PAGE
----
Team: Bosnia and Herzegovina
Schedule: June 15 vs. Argentina; June 21 vs. Nigeria; June 25 vs. Iran
World Cup Record: N/A, first appearance as an independent nation.
Qualifying Form: Bosnia went 8-1-1 in qualifying, advancing automatically ahead of Greece on goal difference. Bosnia scored 30 goals — trailing only Germany, the Netherlands and England in that department in qualifying.
Manager: Safet Sušić, who’s been in charge since 2009. On his Wikipedia page someone drew a very nice pencil portrait of him.
Player to Watch: Miralem Pjanić. The 24-year-old Roma midfielder is versatile and serves as the team’s primary midfield cog, who can also chip in with an occasional goal. Roma finished second in Serie A and will play in the Champions League. Pjanić is one of its key players going forward. The club has proactive American ownership and is trying to build a new stadium. Given that European soccer doesn’t make sense, expect Pjanić to wind up in the rumor mill all summer despite no good reason for Roma to sell him, well, other than money. Bigger fish always eat the littler ones, even if in Roma’s case it’s not all that little.
Tactics/Style: Attack. Attack. Attack. Bosnia appeared to be one of the few teams headed to Brazil that would start two out-and-out strikers — Edin Džeko and Vedad Ibišević — and take the game to opponents. Džeko was in excellent form down the stretch for Premier League-winning Manchester City, scoring 26 goals overall. In pre-Cup tune ups vs. the Ivory Coast and Mexico — both wins — Sušić switched to a more defensive 4-2-3-1 with Džeko isolated alone.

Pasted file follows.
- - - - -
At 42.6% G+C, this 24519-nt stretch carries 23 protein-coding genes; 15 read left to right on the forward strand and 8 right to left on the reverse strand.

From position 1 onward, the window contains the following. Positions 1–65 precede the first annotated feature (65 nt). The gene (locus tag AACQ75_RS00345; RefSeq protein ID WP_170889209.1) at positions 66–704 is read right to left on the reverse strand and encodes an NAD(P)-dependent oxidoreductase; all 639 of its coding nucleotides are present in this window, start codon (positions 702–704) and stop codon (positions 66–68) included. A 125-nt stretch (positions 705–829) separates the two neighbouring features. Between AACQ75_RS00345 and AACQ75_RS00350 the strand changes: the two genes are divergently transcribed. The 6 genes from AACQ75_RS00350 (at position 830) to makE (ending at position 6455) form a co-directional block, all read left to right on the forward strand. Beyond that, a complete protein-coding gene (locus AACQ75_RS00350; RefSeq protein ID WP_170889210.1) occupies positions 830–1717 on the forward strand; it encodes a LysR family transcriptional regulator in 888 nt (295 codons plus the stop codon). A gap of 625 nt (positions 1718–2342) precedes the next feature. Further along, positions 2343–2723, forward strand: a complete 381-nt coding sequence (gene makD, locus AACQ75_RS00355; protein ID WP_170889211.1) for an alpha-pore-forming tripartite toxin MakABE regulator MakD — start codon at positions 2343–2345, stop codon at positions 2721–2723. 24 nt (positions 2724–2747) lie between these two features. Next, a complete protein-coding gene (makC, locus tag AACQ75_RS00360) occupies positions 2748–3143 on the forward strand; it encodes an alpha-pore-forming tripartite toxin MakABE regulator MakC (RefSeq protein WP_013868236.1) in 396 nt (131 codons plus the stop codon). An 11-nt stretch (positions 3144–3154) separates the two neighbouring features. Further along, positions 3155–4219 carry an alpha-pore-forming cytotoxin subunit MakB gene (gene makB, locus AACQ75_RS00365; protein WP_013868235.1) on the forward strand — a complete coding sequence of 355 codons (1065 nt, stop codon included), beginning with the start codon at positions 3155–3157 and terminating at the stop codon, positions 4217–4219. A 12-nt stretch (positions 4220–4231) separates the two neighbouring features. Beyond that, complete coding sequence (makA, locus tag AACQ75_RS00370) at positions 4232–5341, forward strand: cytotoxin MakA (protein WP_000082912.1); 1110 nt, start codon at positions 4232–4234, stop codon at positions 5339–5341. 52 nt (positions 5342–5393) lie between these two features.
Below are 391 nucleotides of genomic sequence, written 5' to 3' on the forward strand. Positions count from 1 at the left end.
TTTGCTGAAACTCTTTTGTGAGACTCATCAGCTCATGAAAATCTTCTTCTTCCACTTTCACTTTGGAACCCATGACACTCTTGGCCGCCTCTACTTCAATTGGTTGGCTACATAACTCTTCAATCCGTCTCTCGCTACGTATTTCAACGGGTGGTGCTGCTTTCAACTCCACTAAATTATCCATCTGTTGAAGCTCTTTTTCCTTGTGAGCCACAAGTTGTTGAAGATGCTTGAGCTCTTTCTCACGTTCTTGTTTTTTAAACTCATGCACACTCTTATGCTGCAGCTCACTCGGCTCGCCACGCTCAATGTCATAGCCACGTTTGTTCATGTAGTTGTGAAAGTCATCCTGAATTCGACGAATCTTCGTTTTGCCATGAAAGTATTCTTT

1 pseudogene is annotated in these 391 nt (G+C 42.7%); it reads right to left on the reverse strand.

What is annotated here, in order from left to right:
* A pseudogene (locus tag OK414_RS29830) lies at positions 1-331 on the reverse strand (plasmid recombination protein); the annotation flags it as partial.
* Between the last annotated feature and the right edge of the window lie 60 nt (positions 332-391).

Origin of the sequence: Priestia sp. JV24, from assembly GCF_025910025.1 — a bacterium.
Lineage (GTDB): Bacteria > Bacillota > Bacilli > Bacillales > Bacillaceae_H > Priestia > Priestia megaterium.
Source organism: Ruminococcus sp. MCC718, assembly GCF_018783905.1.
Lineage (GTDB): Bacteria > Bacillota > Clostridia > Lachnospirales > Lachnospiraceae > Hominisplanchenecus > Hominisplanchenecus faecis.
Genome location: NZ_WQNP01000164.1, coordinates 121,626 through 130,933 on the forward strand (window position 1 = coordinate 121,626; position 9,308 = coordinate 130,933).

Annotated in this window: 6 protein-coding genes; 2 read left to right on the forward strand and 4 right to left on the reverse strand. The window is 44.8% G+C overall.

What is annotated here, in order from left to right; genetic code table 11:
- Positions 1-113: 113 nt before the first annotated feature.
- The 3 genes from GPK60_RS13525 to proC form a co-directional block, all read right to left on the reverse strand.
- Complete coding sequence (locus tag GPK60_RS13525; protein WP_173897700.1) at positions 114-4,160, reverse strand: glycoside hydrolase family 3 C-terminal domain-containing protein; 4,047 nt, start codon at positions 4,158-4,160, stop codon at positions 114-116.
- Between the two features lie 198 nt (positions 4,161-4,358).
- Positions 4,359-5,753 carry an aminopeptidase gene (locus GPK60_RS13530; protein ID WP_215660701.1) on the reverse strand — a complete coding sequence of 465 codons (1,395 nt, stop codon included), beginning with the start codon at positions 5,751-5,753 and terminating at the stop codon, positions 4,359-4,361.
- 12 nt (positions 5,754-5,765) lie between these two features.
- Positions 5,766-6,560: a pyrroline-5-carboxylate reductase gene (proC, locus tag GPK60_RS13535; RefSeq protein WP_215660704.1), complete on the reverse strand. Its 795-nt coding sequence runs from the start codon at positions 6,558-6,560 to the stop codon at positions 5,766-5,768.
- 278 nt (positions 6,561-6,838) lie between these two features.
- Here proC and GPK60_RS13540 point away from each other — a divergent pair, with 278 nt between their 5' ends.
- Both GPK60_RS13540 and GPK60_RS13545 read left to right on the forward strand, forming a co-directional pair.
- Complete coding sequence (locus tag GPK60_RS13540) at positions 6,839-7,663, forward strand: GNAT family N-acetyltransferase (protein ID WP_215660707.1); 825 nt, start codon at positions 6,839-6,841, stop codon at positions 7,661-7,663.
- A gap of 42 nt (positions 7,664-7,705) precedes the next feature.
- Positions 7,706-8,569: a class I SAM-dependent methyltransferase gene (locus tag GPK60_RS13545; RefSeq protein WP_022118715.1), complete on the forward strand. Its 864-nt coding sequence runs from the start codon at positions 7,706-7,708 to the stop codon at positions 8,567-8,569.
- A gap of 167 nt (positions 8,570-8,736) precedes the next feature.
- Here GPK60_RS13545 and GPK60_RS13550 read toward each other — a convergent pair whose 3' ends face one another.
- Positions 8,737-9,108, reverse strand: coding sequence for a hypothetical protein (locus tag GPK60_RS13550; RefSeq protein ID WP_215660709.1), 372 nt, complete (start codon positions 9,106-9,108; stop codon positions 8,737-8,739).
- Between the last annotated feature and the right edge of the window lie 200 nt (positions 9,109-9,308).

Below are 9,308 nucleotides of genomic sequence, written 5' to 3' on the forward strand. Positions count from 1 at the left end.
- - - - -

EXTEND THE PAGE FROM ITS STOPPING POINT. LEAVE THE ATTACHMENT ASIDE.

Odds of winning: 150-to-1
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Miscellany: No. 1 keeper Asmir Begović grew up in Canada and played for its youth teams, but made the wise decision to play for Bosnia at the senior level. He’ll be one of the better stoppers at the tournament. … Tino-Sven Sušić is Safet Sušić’s nephew. … Ibišević went to high school in the St. Louis area and is often cited alongside Giuseppe Rossi and Nevan Subotic as potential U.S. National Team players who got away. … Whenever writing about this team it feels like Herzegovina gets the short end of the stick, you know with the whole brevity thing. …
Which One Do We Do?: Fittingly, for a nation with an “and” in its title, Bosnia has two nicknames for its National Team: the intimidating-sounding Zmajevi or, Dragons in English and the much more friendly Zlatni Ljiljani aka Golden Lilies. If a Targaryen and a Tyrell ever married we could merge the two. (Requistite GoT reference!)
Bend It Like … Salihović: Sejad Salihović’s left foot is lethal. Foul Bosnia near the penalty area at your own risk.
This is your dream debut?: Bosnia will be the 11th team to make its first World Cup finals appearance in the 21st century. Senegal (2002) and Ukraine (2006) are the most successful debutantes in this time period, each making the quarterfinals. Ghana (2006) reached the knockout stage, while Angola, China, Trinidad & Tobago, Togo, Slovenia, Ivory Coast and Ecuador each went home after three games in their respective first time on the big stage. Given its group and talent level, Bosnia should easily be thinking about advancing into the knockouts.
Last word: Bosnia is a team that’s been knocking on the door the last four years, losing out in the 2010 World Cup and 2012 Euro playoffs to Portugal. Fortunately Cristiano Ronaldo is somebody else’s problem in Brazil and Bosnia would love to see his snarling mug since it means they’ve gotten through to the knockouts. Although Bosnia landed a manageable draw, playing Argentina could put it in an early hole making the second match vs. Nigeria a near must-win scenario.